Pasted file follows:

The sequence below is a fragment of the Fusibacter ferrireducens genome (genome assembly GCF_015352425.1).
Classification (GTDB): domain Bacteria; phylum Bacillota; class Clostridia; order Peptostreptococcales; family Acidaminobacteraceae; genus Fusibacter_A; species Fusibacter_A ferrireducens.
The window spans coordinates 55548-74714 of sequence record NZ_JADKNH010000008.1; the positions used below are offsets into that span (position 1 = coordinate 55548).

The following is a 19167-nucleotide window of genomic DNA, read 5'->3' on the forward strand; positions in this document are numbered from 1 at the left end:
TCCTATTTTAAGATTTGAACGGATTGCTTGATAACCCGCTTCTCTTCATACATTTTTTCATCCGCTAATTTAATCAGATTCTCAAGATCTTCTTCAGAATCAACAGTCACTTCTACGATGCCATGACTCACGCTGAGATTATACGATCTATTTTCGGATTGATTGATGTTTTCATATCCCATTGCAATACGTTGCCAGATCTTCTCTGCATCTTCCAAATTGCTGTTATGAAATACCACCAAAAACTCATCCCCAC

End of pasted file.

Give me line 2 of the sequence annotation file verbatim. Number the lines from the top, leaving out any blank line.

Classification (GTDB): domain Bacteria; phylum Bacillota; class Clostridia; order Peptostreptococcales; family Acidaminobacteraceae; genus Fusibacter_A; species Fusibacter_A ferrireducens.